By Attorneys Robert L. Reeves and Joseph I. Elias
The immigration community is preparing itself for the exhaustion of the H-1B cap. The United States Citizenship and Immigration Services’ (USCIS) most recent count shows that as of April 13, 2012 approximately 20,600 H-1B cap-subject petitions were received out of the 65,000 available visa numbers. Of the 20,000 separate allotment of H-1B visas for workers with advanced degrees, 9,700 have already been accepted. Each week larger numbers of H-1B petitions are being filed with USCIS. At this rate, many expect H-1B visa numbers will be exhausted by the end of May.
While this is a promising signal that the economy is heating up, employers and H-1B workers will have to scramble for the last remaining visa numbers until Congress acts to increase the quota. Since the quota is expected to be reached fairly soon, H-1B petition preparations should be their final stages. Those people looking for petitioners should intensify their job search right now to ensure sufficient time for an H-1B petition to be prepared for filing before the end of the year.
H-1B petitions cannot be prepared and filed overnight. The H-1B preparation process involves obtaining a labor condition application (LCA) from the US Department of Labor prior to filing the petition. This can take from 5 to 10 business days to process further delaying the filing of an H-1B petition. It is therefore of the utmost importance that H-1B petition preparations be started as soon as possible to ensure filing before the visa quota is met.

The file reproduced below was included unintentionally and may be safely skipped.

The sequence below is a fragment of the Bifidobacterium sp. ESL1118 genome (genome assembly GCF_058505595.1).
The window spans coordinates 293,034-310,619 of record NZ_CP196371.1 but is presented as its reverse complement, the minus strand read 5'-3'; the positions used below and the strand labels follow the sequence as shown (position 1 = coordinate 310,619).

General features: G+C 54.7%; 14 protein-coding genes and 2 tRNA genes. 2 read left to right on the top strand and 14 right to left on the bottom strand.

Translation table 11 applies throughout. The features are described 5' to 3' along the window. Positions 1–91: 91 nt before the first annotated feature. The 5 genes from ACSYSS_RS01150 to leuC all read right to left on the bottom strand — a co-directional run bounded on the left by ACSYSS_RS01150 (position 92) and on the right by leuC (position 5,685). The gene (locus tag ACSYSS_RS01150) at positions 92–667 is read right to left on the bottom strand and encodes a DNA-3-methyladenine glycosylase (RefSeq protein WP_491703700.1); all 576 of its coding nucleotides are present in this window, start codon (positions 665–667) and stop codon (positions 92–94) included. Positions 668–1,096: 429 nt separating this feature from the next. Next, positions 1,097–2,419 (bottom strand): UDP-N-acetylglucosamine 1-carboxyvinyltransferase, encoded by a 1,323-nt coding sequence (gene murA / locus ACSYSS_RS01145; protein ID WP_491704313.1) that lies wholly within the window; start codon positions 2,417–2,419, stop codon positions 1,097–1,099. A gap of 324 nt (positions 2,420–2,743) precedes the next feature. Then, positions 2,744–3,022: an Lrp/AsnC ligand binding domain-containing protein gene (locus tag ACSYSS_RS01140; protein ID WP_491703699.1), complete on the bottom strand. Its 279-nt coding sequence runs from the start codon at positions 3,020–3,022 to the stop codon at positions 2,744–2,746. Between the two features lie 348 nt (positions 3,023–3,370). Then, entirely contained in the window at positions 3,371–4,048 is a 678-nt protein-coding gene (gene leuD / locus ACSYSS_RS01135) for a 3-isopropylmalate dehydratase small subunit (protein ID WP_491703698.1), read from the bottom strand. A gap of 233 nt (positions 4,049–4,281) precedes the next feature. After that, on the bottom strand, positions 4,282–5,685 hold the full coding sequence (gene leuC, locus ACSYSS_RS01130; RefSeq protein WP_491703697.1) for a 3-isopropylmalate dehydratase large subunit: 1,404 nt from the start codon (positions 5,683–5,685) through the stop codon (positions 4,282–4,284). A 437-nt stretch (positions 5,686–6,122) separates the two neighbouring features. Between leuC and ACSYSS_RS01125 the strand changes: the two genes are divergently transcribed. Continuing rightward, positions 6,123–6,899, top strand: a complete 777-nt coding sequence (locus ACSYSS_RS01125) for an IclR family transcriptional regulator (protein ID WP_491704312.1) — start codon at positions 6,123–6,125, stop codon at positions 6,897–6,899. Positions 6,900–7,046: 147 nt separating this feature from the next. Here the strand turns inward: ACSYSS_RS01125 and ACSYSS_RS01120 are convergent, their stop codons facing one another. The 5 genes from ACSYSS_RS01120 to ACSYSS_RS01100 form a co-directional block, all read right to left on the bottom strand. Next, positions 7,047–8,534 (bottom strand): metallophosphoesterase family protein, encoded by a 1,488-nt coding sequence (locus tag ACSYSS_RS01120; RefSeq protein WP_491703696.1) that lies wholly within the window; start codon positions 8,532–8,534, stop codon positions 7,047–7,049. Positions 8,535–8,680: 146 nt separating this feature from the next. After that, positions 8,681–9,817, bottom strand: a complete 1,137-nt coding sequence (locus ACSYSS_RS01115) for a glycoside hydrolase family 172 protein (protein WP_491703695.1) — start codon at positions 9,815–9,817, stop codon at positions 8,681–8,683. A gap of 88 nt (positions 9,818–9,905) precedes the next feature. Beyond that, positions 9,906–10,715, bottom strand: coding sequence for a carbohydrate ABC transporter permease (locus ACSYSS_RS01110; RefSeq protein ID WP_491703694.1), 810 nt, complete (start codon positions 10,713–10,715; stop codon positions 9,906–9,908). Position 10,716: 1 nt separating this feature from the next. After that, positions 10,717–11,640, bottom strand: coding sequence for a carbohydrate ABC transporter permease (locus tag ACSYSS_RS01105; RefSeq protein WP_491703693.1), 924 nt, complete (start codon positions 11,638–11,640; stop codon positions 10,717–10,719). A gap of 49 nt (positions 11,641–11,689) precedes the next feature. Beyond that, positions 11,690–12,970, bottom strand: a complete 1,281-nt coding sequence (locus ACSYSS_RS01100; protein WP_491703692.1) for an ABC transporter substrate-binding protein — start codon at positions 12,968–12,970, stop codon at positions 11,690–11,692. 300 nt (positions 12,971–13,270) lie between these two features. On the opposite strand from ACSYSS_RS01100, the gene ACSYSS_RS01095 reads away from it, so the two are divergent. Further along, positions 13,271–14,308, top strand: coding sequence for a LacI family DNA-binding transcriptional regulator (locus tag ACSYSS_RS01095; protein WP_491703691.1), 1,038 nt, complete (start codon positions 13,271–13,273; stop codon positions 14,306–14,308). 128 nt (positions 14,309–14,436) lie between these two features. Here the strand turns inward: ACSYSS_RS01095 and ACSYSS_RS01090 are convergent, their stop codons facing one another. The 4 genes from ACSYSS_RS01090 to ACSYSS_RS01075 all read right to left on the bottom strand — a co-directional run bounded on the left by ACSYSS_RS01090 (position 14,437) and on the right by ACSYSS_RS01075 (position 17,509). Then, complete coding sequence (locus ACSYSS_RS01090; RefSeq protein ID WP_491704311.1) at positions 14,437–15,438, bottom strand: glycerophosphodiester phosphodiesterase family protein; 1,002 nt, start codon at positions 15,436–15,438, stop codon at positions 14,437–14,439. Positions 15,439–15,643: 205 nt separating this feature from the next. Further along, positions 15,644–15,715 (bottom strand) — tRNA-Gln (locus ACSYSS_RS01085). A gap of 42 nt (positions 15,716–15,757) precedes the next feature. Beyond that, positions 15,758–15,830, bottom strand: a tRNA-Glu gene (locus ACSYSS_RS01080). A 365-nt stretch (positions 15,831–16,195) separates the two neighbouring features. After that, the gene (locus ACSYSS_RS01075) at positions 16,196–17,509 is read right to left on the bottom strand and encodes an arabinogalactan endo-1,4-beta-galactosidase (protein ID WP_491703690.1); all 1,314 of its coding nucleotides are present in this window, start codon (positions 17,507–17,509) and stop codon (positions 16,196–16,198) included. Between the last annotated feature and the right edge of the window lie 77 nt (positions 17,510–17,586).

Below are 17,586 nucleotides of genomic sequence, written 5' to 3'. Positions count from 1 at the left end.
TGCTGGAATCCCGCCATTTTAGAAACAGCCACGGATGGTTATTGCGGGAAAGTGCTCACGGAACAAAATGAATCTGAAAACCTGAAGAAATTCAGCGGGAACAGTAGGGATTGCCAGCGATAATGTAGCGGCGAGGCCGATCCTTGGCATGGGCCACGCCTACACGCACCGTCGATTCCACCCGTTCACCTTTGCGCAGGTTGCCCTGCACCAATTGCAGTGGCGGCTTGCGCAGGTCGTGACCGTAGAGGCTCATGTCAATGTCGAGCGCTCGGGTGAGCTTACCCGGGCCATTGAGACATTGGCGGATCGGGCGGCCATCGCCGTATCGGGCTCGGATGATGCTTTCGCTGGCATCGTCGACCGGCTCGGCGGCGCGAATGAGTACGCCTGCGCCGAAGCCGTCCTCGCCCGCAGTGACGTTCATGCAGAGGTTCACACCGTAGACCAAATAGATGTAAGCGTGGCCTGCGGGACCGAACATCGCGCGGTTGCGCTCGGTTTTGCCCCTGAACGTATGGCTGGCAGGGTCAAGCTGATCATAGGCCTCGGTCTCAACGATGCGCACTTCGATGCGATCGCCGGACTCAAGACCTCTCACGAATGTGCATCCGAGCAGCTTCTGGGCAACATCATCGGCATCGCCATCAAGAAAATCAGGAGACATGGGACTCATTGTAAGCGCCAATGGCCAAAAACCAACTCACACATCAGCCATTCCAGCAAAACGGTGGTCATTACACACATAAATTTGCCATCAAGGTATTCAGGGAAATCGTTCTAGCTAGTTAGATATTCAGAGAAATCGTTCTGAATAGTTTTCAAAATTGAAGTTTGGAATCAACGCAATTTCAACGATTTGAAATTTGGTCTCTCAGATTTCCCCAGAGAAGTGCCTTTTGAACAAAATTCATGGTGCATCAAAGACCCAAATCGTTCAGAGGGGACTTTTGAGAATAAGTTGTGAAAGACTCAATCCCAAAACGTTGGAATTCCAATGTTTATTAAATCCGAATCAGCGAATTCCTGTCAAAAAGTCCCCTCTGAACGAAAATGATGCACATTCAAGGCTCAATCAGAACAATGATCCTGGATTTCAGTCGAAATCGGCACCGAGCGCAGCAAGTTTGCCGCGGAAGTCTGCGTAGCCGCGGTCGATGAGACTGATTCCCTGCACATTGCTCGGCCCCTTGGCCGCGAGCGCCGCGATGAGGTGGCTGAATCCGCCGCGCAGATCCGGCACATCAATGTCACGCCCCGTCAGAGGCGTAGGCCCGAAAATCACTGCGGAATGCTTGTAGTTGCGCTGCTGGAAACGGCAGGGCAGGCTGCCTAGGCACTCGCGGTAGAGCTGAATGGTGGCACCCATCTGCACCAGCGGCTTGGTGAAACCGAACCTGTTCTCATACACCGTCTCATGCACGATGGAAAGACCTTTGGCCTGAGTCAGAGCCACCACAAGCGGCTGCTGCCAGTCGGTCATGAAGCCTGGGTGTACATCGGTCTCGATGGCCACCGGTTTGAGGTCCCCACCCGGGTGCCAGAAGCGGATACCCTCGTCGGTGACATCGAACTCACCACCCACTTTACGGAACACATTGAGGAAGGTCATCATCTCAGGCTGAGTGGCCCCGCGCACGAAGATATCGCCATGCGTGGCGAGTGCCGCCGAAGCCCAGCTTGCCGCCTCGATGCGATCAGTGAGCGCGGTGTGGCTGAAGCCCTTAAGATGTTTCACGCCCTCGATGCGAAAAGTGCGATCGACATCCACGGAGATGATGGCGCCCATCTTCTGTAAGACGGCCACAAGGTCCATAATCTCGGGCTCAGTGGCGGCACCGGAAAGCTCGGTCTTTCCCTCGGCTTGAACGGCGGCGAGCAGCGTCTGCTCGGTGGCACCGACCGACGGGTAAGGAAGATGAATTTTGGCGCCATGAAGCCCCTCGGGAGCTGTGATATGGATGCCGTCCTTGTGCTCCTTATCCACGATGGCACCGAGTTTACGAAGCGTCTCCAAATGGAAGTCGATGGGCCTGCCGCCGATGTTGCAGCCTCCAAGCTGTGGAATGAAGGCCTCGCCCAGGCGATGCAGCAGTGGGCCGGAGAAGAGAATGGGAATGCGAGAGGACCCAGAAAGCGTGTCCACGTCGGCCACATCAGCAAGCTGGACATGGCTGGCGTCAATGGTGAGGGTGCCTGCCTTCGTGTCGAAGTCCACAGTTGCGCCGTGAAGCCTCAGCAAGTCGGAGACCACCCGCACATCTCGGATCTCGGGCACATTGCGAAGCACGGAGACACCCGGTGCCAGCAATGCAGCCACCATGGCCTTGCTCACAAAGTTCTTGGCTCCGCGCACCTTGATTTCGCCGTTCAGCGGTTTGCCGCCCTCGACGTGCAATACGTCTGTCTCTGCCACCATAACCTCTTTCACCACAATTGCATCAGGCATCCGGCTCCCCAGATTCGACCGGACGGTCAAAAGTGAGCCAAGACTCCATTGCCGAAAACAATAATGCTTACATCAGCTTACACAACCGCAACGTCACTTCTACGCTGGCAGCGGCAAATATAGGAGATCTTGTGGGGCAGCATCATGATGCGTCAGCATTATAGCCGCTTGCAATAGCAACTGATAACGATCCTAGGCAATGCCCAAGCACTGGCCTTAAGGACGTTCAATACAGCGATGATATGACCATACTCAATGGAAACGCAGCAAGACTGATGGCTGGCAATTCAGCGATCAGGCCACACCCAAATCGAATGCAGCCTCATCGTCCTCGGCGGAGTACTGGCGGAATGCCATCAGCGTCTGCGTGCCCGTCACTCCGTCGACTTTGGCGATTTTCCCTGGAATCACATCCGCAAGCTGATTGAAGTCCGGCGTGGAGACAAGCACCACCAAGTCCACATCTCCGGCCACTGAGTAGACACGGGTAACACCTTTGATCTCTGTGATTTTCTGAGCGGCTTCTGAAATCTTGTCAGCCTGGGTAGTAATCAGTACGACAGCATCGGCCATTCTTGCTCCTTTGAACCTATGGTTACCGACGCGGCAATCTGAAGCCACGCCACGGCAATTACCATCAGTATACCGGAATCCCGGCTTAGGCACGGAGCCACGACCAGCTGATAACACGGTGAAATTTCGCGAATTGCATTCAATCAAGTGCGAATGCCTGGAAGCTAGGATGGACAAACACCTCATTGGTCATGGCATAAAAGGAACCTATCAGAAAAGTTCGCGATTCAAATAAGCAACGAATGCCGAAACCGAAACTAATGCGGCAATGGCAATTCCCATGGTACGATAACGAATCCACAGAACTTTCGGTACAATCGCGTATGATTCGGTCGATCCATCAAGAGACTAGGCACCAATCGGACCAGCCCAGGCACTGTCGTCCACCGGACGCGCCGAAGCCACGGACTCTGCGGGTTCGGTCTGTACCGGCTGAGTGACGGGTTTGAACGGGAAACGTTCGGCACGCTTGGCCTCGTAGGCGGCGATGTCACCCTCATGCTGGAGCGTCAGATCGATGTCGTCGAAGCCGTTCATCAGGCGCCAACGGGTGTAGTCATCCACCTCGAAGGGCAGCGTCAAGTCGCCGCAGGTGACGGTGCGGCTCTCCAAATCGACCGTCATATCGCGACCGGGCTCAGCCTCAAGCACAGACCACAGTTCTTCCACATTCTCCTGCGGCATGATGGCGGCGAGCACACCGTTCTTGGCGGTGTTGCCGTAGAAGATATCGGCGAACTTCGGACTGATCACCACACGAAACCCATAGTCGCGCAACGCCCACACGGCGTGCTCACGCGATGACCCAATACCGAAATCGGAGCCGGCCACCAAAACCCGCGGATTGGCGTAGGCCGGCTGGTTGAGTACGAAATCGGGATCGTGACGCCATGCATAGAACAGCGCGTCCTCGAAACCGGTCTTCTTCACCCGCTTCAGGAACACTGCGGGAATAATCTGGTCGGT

Below are some frequently asked questions we have received about the H-1B cap.
What does it mean when the H-1B cap is reached?
This means that if an employer is petitioning to change your status to H-1B (for example from student or tourist status to H-1B), and the petition is received after the cap is met, the change of status cannot be granted.
I am in H-1B status now and I have filed an extension or I will be filing an extension. Will I be in danger of missing the cap? Will I go out of status?
No. The H-1B cap only applies to new H-1B petitions. If an employee is already in H-1B status and is being petitioned by the same employer or even a new employer, that employee is typically not subject to the cap.
I am not in H-1B status now. There is an employer who is willing to sponsor me. What should I do with the cap end approaching?
You should begin processing the H-1B petition as soon as possible. The longer you delay, the more likely it is that you won’t get a visa number.
Those who require H-1B petitions must coordinate with their immigration lawyers right now to ensure that they are on track for an early filing. In all likelihood, there will be no opportunity for a filing after the end of May.